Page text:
Broadband needs grow as California’s subsidy fund runs dry

27 October 2020 by Steve Blum
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Salinas taco bell broadband

There’s about $194 million left for broadband infrastructure upgrades in the California Advanced Services Fund (CASF). That’s less than half of pending grant requests, even before possible “kickers” for Internet service providers bidding for federal Rural Digital Opportunity Fund (RDOF) subsidies are factored in.

It might not be even that much. My estimate includes an optimistic allowance for the cost of running the program, which has increased over time and will likely continue to grow. A new program that offers broadband planning grants to tribes will be added to general overhead as well. The higher those expenses climb, the less money will be available for infrastructure upgrades.

My estimate of the money remaining in CASF has bounced around this year. In June, it looked like there was only $145 million available, versus the $533 million in infrastructure grant proposals filed in May. Then last month, the California Public Utilities Commission proposed doubling the tax that funds it for the final two years it’s authorised to collect it. At the time, it was thought that the ultimate shortfall – the result of declining in-state telephone revenue over the past three years – would be $53 million, which calculates out to $216 million left to spend, versus $400 million in grant requests – some of the proposed projects were trimmed.

Tuesday of last week, two days before commissioners voted, a new estimate was published and showed the deficit climbing to $77 million. No explanation was given, but the likeliest culprit is the covid–19 pandemic. The latest figures are based on actual money collected, rather than estimates. People changed the way they communicate this year, and a shift from old school telephone calls to online methods is already evident.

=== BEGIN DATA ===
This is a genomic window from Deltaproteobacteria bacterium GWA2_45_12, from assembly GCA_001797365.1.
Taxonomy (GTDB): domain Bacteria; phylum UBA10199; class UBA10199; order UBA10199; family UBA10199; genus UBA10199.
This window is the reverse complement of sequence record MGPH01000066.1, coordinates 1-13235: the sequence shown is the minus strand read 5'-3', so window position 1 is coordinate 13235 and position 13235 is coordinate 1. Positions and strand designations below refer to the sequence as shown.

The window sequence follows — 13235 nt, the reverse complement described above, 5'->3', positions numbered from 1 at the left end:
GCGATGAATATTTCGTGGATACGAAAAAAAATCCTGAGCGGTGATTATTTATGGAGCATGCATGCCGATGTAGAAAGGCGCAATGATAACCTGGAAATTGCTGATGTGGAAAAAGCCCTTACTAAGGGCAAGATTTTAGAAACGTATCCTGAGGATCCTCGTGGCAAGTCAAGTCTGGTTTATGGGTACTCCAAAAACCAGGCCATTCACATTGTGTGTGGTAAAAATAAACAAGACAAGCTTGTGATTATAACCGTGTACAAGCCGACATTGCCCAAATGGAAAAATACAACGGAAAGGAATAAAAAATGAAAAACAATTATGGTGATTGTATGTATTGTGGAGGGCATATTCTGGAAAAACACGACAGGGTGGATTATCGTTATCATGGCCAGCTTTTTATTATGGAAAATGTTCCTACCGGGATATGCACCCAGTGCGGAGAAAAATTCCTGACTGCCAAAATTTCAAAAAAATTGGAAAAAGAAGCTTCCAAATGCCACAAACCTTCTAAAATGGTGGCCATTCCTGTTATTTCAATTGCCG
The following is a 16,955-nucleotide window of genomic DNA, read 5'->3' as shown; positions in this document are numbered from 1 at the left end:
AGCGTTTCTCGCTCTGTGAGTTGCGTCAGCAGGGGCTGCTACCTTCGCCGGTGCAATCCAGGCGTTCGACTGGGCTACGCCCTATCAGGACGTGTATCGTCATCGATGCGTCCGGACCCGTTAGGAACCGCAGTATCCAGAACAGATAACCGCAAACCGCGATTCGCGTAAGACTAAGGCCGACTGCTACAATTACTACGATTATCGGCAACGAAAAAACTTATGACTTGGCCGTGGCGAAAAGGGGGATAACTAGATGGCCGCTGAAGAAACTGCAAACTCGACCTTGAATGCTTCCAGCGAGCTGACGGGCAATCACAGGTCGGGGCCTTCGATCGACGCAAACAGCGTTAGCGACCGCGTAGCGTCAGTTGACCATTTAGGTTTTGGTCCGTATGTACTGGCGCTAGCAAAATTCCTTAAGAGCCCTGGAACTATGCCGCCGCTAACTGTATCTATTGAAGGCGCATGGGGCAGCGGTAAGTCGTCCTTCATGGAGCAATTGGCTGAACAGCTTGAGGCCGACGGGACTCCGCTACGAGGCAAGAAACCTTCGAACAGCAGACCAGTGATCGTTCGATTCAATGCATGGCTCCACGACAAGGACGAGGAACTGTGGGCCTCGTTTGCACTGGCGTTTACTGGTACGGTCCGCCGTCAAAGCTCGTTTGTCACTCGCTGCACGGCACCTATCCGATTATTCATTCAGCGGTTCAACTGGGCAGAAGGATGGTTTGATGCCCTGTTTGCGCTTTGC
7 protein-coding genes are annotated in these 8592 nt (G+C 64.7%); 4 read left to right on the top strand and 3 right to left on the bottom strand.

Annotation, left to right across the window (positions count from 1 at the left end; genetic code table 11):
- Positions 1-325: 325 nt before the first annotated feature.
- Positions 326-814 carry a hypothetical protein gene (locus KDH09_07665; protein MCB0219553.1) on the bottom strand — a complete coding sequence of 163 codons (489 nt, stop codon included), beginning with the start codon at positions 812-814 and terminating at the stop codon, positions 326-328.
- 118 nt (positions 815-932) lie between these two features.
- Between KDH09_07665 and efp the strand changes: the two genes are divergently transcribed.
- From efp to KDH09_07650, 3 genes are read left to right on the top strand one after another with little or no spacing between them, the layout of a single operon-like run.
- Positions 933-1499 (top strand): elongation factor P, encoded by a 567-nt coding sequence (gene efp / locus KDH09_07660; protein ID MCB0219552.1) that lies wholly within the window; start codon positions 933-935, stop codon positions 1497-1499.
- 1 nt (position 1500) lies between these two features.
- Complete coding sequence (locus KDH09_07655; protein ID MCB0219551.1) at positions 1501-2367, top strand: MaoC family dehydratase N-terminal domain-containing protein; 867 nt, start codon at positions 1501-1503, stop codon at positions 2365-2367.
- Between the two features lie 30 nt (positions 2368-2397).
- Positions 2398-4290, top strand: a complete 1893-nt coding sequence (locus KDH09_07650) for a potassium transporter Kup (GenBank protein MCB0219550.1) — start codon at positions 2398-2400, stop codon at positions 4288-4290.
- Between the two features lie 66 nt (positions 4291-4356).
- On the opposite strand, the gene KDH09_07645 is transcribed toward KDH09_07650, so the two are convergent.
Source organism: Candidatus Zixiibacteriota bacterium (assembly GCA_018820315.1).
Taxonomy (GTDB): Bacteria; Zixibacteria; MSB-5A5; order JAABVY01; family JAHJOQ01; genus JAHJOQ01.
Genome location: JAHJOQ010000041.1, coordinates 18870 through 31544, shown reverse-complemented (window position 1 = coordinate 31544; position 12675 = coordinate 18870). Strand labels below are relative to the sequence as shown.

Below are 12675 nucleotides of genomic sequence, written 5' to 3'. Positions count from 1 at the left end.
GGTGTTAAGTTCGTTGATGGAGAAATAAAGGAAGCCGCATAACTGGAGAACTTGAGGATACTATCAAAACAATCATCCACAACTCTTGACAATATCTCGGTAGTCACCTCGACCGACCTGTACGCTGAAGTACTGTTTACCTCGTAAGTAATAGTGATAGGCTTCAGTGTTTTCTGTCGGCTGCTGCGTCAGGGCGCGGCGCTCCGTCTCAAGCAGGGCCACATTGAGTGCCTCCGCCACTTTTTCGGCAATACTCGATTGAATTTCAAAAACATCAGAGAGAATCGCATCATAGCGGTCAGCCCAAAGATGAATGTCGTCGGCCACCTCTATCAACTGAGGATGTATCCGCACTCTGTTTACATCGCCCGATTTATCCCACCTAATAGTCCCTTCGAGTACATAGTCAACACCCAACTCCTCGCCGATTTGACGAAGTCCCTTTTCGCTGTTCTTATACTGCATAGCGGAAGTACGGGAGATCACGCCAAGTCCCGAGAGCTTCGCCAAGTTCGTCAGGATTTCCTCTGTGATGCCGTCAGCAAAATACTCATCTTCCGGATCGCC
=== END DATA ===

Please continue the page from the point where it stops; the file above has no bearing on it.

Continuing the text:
One thing seems certain: without action by the legislature, California will no longer have a functioning broadband infrastructure development program or a meaningful subsidy fund. We can only hope that lawmakers do better in 2021 than they did this year.

CASF Infrastructure Account, with new surcharge increase to 1.019%

Authorised – total $575,000,000
Infrastructure shortfall (est.) ($68,643,411)
Infrastructure Account net of shortfall $506,356,589
Infrastructure awards as of 31 Dec 2019 $271,333,358
Infrastructure grants awarded in 2020 $10,825,350
Cumulative admin overhead as of 30 Jun 2019 $16,732,595
Estimated admin overhead FY 2019-25 $13,142,082
Total Infrastructure Account spent/encumbered $312,033,385
Funds remaining for new CASF infrastructure grants $194,323,204